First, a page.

84% of Indians say global warming is happening and cannot be ignored

A large majority – 84% – of Indians seem convinced that global warming is a reality that can no longer be ignored.

This is 15% more than in 2011, when 69% of Indians believed that global warming was now a reality. This was revealed by a national survey conducted by CVoter on behalf of the Yale Program of Climate Change Communication.

The survey was conducted between October 2021 and January 2022 and covered a scientifically designed random sample of 4,619 adult Indians over the age of 18. Obviously, while the effects of climate change seem visible in the communities where they live, global warming is now a significant issue for contemporary Indians. A similar survey on climate change was conducted in late 2011 and responses were compared to get an idea of ​​the level of awareness among Indians.

Yet the survey conducted by CVoter on behalf of Yale also reveals that many Indian respondents needed a brief definition of global warming and how it affects weather patterns before agreeing with the statement. assertion that global warming is indeed occurring.

Awareness levels were not very high without respondents being given a definition and brief description. For example, the survey reveals that 54% of Indians know little about global warming or have never heard of it, while a small minority of 9% say they know a lot about global warming.

Speaking on the subject, Dr Anthony Leiserowitz from Yale University said: “It is important to note, however, that lack of awareness of the issue does not mean that individuals have not observed changes. in local weather and climate conditions, as reflected in Observations, Vulnerabilities and Resilience to Local Weather Events later in this report.”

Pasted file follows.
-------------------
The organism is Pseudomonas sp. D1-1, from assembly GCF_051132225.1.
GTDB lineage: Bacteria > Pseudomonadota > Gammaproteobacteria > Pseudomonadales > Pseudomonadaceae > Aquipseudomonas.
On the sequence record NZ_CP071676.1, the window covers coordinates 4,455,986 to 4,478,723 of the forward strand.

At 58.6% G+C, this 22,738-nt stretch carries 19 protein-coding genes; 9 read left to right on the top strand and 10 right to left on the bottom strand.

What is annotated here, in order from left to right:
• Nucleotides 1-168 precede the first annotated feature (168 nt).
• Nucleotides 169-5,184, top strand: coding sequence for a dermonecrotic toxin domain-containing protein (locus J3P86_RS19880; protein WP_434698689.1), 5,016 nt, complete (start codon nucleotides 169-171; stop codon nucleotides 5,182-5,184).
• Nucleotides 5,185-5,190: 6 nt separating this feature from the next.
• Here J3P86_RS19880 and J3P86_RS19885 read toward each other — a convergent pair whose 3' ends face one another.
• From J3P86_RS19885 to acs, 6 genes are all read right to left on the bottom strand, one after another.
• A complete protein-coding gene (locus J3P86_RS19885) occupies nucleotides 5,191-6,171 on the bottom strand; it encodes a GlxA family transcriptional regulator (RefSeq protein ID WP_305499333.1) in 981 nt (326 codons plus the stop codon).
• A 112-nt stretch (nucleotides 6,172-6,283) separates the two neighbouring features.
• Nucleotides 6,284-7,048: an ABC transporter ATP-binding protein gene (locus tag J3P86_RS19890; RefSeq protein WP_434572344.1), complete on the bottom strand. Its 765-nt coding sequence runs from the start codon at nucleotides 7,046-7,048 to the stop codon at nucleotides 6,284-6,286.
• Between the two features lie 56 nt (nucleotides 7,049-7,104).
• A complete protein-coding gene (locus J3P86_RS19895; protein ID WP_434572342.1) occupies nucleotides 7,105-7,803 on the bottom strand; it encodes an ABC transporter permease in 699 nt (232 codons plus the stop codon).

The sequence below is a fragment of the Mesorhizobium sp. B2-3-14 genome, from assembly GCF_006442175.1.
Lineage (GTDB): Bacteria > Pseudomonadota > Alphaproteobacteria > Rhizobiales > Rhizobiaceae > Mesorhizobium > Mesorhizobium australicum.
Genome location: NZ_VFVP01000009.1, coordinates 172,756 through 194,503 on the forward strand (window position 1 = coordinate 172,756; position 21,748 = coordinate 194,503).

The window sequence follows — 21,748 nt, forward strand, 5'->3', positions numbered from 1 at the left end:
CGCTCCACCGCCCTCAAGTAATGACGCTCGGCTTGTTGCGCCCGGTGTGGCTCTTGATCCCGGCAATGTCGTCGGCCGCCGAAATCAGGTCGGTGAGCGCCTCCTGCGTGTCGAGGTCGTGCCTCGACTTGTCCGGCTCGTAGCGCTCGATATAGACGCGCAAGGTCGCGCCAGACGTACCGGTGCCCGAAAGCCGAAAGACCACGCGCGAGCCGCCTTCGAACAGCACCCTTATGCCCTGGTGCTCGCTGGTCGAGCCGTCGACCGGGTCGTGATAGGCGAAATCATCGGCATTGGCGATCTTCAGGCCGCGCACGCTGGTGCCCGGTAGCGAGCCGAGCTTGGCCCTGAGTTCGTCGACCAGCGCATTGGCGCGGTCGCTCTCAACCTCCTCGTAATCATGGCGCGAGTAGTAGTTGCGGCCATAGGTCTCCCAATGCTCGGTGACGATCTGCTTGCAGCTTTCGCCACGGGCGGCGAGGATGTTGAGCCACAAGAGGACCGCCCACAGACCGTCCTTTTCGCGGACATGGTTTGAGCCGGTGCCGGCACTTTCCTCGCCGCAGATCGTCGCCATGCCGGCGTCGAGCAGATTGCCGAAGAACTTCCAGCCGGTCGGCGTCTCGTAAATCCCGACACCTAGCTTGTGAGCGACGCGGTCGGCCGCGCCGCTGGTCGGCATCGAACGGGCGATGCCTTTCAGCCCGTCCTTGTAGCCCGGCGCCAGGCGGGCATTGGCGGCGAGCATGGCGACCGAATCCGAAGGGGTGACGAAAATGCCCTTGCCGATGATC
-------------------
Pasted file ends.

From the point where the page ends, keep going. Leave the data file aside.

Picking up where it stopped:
Dr Jagadish Thaker from the University of Auckland, said: “This suggests that many people in India may have observed changes in their local climate and weather patterns without understanding that these changes are related to the larger issue. wide of global climate change.”

About three out of four people in India have noticed changes in rainfall in their area over the past 10 years. India is geographically diverse and different parts of the country experience different patterns of heat, rainfall and extreme weather conditions. A large majority of people in India say they have observed changes in the local climate and weather patterns in their own region.

Nationally, more than four in ten people in India (46%) say the average amount of rainfall in their region has increased over the past 10 years, while 30% say it has decreased and 22% that it remained stable. pretty much the same. Compared to 2011, a higher percentage of Indians now say the average amount of rainfall in their region has increased over the past 10 years (+12 percentage points), while a lower percentage say it decreased (-16).

Speaking on the issue, Yashwant Deshmukh, Founder and Director of CVoter International, said: “The trends are clear. Over the past decade, Indians have become much more concerned about climate change, support climate policies and want the Indian government to be a global leader on climate change.”

Additionally, 35% of respondents in India said they hear about global warming from media platforms at least once a week. A majority of Indians (57%) believe global warming is the result of human activities, while 31% believe the change is due to natural causes. In terms of Indians personally experiencing the effects of global warming, there was a jump of 24% from 2011, with 74% of respondents agreeing with this statement.



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Teresa H. Sadler